3M competitor Scott Augustine testified that he helped engineer the first personal injury lawsuits against the 3M™ Bair Hugger™ warming device.
Scott Augustine, CEO of Augustine Temperature Management, testified in a sworn statement to a Minnesota federal court, that he hired Houston law firm Kennedy Hodges LLP in July 2009, more than six years before the first lawsuits were filed against 3M. Augustine acknowledged that he wanted to find ways to generate personal-injury lawsuits against 3M and the Bair Hugger system.
“The purposes of the representation were multiple,’’ Augustine said in the court affidavit. “First, we wanted to learn about product liability litigation – how cases were analyzed, what evidence was required, etc…Second, we wanted to understand why personal injury firms virtually never filed cases on behalf of patients injured by surgical infections. Finally, we wanted to educate Kennedy Hodges about the research regarding the risks of forced-air warming, receive analysis and reactions from them, and understand their concerns and objections, if any.’’
The affidavit, filed in December, upholds 3M’s long-held contention that Augustine is the architect of the litigation against the Bair Hugger device. Kennedy Hodges filed the first and second lawsuits alleging that the Bair Hugger causes surgical site infections, and represent numerous plaintiffs in the current litigation.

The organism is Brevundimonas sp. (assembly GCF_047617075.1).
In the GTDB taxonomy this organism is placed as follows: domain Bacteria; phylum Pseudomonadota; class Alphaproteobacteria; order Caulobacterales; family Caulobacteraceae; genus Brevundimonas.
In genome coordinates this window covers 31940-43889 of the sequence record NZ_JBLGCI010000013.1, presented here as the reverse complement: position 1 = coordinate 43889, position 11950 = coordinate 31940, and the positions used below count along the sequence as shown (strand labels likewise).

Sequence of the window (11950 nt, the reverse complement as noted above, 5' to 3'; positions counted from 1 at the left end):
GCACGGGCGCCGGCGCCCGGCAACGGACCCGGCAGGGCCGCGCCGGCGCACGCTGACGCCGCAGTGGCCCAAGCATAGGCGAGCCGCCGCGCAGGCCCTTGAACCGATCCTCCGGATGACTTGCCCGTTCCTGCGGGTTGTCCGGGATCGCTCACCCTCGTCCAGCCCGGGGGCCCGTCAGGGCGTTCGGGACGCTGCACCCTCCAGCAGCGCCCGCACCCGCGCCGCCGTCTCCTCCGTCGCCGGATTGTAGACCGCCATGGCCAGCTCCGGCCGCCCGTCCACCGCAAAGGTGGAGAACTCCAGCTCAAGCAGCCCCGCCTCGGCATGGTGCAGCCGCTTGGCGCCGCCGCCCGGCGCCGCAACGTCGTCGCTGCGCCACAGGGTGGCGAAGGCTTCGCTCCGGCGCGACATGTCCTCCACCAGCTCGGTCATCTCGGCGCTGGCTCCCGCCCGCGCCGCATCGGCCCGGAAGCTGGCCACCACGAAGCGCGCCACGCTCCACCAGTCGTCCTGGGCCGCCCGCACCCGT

Interestingly, Augustine’s retention of Kennedy Hodges occurred before the publication of any research suggesting that forced-air warming might increase the risk of surgical site infections. That research, which forms the basis of the litigation against the Bair Hugger system, was funded, sponsored or connected in some way to Augustine. None of the key studies cited by plaintiff lawyers provide any verifiable link between infections and the Bair Hugger warming device.
3M – and dozens of scientific research studies – show that the Bair Hugger system is not only safe and effective, it also reduces the risks of surgical site infections.
In its court papers, 3M notes that Augustine “was the original inventor and developer of the Bair Hugger patient warming system. After being forced out of his own company, he pled guilty to Medicare fraud, developed a competing ‘HotDog’ warming system, and immediately began a prolific, sustained and often-concealed campaign to attack the Bair Hugger system. His systematic misinformation campaign about the Bair Hugger system causes and continues to drive this litigation.’’
Augustine invented the Bair Hugger system in 1987. In 2002, Augustine resigned from his position of Chief Executive Officer of Augustine Medical. Not long after, Augustine pled guilty to Medicare fraud.
In 2003, Augustine Medical, Inc. and Arizant Healthcare Inc. became wholly owned subsidiaries of Arizant, Inc., as part of a corporate reorganization.
In 2010, 3M acquired Arizant.
In the interim, Augustine set up his competing company and immediately launched a campaign to malign the Bair Hugger system. From 2010-2014, Augustine told 3M he would continue his campaign unless 3M either acquired his new company or acquired new patents related to the Bair Hugger system.
A federal judge overseeing the Bair Hugger litigation ordered Augustine to comply with 3M’s request for documents, which Augustine previously had failed to do. In its request to the court, 3M said “Augustine has failed to produce documents relating to his testing of the Bair Hugger system that found no evidence of the bacterial issues he claims, his involvement with other reports and studies attacking the Bair Hugger system, including supposedly ‘independent’ studies in which Augustine’s role was concealed...’’